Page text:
The other day I was walking to get my morning coffee from the best café in the First State when I saw a gent sporting a University of Virginia cap.
The cap had the logo which the politically correct set deemed unacceptable in today’s environment: The handles of its sabres featured curves.
Of course, for 99 percent of the population (UVA-affiliated or otherwise), these curved handles pose no objection. Why would they, right?
But the description of their design notes they were made to “mimic” the campus’s serpentine walls, and some intrepid members of the UVA community discovered these walls were constructed back in the day to “to hide working slaves and to “’muffle the sounds of their daily life.’”
So, I said to the gent with a sarcastic snicker, “Excuse me, do you know the logo on your hat is considered offensive?'”
I totally expected a confused response, but the guy knew precisely to what I was referring. He let out a huge sigh and replied with a chuckle “Can you believe that sh**?”
I held up my coffee and said “Have a good day!”
But UVA’s logo/mascot situation actually makes a bit (just a bit) more sense than some of the other nonsense in the news.
For example, UVA’s state neighbor Emory & Henry College is considering changing its wasp mascot not because the insect’s sting can lead to death, but because some may associate it with “White Anglo Saxon Protestant.”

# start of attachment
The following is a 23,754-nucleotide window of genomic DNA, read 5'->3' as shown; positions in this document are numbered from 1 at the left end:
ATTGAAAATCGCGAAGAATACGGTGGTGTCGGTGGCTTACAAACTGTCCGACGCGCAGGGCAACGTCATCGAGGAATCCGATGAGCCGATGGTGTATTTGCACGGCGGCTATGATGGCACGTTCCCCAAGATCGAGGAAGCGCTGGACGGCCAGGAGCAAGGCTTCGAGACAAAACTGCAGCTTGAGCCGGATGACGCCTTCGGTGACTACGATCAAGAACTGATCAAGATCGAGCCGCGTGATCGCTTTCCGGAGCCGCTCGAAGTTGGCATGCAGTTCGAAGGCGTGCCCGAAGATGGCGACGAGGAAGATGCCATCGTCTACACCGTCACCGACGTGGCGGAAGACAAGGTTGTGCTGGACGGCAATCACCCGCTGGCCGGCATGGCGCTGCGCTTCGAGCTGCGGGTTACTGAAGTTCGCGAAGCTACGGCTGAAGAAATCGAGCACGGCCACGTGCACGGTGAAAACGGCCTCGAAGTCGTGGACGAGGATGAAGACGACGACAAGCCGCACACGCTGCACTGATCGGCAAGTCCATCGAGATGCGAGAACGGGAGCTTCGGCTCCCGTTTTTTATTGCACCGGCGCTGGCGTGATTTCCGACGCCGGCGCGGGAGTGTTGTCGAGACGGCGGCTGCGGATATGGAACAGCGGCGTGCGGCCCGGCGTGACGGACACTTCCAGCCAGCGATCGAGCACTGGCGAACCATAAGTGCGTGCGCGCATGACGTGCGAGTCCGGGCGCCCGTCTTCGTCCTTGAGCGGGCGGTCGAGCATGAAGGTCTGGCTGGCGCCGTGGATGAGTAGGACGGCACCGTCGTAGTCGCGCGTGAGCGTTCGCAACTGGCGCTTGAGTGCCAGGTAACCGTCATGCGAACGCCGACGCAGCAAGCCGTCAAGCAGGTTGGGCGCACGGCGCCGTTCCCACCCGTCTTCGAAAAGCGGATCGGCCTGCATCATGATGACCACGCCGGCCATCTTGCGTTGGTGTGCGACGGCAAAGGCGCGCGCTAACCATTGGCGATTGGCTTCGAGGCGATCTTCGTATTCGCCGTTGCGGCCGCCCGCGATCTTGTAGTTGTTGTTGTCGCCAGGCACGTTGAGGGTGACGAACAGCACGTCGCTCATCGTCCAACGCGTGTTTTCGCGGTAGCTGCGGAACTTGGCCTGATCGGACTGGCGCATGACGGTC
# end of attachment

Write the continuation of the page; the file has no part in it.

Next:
Possibly more stupidly, Boston University may bag the name “Rhett” from its dog mascot because it’s the name of a main character in Gone With the Wind.
Out west there’s San Antonio College’s “Antonio the Ranger” whom critics say “typifies ethnic stereotypes and glorifies historic violence against Mexicans and Native Americans.”
And these are just recent examples. There are still battles surrounding Native American-related mascots and anything remotely related to American colonialism, among others. Today nothing is really safe. Take a look at the Ivy League, for instance.
Columbia’s mascot is the lion. But why not a lioness? They do the vast majority of the hunting, after all, while the lazy (male) lions just sit on their asses. Isn’t keeping this mascot sexist?
Yale’s mascot is “Handsome Dan,” a bulldog. Why a male bulldog? And doesn’t “handsome” exclude average-looking and ugly students? Similarly, Brown University’s bear mascot is named “Bruno.” Why not “Beatrice”?
And over at Dartmouth, the mascot is the “Big Green.” Isn’t using “Big” biased against short people?
If you’re a normal person not overwrought with the teachings of grievance studies, these should all sound totally ridiculous. But the modern academy is all about grievances, and rest assured offenses will be ferreted out one way or another!